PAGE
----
db


Comments

Popular posts from this blog

The Florida Project

Fuuuck you!  Lest we miss these final, flagrant word from Halley (Bria Vinaite) in Sean Baker's The Florida Project, the director practically inserts his camera into roaring mouth of the young woman.   This close close up is both typical of Sean Baker the director and Sean Baker the humanist.  There's arguably not much admirable to be found in Halley, but Baker lets her speak, or shout her piece.  This before The Florida Project at its climax spins off into high and sad irony like a firework into the night sky. 


One of our best and most valuable filmmakers, Mr. Baker continues to present us with the travails of those scrapping at the edges of the American economy and society, or at least those generally beyond the interest of politicians, demographers and the like.  Read many reviews of the The Florida Project and you will regularly be served variations on the word margin.  True enough, many of the characters in Baker's half dozen features operate, in a sense, on the mar…

Only Lovers Left Alive

"So this is your wilderness...Detroit."  So says Eve to Adam as they drive by night through the moribund Motor City in a white Jaguar.  Only Lovers Left Alive is not, as it happens, an update of the book of Genesis that Jim Jarmusch has overlaid onto the urban wasteland of Detroit.  The action Only Lovers Left Alive occurs by night, as Adam and Eve are vampires.  While they're not the primeval lovers of the Bible, the names do obviously carry significance.  Mr. Jarmusch's eleventh feature is an elegaic one, lamenting not only the tenuous existence of analog recording, lovely old guitars and other beautiful objects, but the looming loss of our very own paradise of a planet.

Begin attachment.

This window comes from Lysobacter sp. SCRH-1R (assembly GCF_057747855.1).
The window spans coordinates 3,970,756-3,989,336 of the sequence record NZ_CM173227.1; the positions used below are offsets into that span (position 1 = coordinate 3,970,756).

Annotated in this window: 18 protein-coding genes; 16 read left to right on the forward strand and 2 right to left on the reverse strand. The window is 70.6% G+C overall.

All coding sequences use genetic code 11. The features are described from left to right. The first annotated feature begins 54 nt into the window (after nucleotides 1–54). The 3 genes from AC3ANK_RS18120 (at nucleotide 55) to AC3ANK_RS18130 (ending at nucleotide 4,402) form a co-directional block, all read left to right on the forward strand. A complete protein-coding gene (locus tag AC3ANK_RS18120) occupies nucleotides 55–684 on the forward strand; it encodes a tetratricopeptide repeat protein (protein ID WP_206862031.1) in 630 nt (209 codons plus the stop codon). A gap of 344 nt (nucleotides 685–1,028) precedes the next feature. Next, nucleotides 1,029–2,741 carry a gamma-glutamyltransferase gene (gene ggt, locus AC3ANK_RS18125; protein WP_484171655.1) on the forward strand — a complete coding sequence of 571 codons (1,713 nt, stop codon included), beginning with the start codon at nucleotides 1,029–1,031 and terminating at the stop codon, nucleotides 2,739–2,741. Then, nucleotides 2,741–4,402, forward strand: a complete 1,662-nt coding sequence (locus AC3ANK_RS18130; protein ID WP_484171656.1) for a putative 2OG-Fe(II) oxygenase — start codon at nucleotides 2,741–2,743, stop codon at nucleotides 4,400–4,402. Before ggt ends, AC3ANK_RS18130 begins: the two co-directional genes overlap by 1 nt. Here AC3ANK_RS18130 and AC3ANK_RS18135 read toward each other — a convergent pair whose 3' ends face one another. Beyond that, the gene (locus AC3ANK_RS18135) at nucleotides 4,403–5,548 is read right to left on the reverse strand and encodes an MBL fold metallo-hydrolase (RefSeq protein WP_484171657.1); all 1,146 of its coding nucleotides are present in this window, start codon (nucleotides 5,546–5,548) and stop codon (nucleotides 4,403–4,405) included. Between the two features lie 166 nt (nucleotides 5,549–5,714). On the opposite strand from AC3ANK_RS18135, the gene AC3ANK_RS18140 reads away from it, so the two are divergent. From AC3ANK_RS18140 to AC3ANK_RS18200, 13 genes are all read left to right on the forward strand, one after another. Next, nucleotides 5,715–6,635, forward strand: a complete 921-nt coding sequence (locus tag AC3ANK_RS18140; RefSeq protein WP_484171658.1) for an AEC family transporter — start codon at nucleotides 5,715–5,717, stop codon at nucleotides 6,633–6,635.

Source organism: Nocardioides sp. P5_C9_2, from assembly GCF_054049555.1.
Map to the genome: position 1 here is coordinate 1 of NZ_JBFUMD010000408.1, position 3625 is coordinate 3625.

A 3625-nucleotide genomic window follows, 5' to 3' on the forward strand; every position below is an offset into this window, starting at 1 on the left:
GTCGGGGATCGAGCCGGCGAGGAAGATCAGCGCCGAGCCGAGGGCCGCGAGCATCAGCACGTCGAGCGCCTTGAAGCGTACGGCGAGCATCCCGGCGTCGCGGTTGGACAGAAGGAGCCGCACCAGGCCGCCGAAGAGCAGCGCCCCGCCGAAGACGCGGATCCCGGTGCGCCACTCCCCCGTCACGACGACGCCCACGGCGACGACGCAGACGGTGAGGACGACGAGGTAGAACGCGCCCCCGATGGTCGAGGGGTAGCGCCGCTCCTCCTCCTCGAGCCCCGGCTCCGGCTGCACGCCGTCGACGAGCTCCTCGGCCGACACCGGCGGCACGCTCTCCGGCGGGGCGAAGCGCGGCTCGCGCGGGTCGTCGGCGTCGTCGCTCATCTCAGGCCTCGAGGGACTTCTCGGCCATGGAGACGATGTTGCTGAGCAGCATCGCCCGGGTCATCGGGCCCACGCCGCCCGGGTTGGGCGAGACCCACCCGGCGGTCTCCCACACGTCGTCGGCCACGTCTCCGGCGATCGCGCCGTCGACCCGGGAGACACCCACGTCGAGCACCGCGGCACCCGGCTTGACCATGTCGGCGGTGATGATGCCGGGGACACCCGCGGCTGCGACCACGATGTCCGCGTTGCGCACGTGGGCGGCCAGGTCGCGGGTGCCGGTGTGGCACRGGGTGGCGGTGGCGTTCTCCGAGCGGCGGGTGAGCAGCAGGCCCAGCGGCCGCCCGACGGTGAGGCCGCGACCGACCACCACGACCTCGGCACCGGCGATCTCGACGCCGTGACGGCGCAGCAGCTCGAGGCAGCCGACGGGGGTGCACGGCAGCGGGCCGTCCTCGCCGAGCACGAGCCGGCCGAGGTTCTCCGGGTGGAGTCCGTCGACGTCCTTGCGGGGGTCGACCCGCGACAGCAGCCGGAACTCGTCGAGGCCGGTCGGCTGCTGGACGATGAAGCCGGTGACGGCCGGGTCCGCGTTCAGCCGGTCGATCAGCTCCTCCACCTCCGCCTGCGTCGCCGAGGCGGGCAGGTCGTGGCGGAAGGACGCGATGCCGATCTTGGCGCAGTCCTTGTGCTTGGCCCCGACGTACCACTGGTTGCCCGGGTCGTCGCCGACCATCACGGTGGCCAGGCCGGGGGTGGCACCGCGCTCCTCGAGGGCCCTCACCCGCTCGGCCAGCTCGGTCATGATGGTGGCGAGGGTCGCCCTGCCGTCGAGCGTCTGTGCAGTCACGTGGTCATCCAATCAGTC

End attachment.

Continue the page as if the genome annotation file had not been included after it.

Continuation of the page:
There would seem a certain inevitability in Detroit if you happen to be a vampire.  What better place to take up residence?  A city built for two million now now home 700,000. It is in significant ways -  figurative and quite literal - a city of night.  Former residential blocks now exist as open…

Three Billboards Outside Ebbing, Missouri

Three billboards with bold black letters in and an attention-grabbing orange field.  These the work of grieving mother Mildred Hayes, goading local Sheriff Bill Willoughby and his police force to show more initiative in solving the rape and murder of her daughter seven months earlier.

 Three films now for Irish playwright and filmmaker Martin McDonagh, each a kind of blazing billboard in its own right, full of provocation, contrivance, violence, heart and amusement.  Yes, all of that.  Audiences and critics have responded much more enthusiastically to the latest provocation of Mr. McDonagh than most of the residents of the fictional Ebbing, Missouri to those billboards of Mildred.  And yet, skepticism of the film seems even more justified than the disapproval of Ebbing for Mildred's roadside gesture; which is to say - what's the point? 

Accomplished both as a playwright and a filmmaker, Mr. McDonagh is, by his own acknowledgement, more comfortable in the role of the latter. …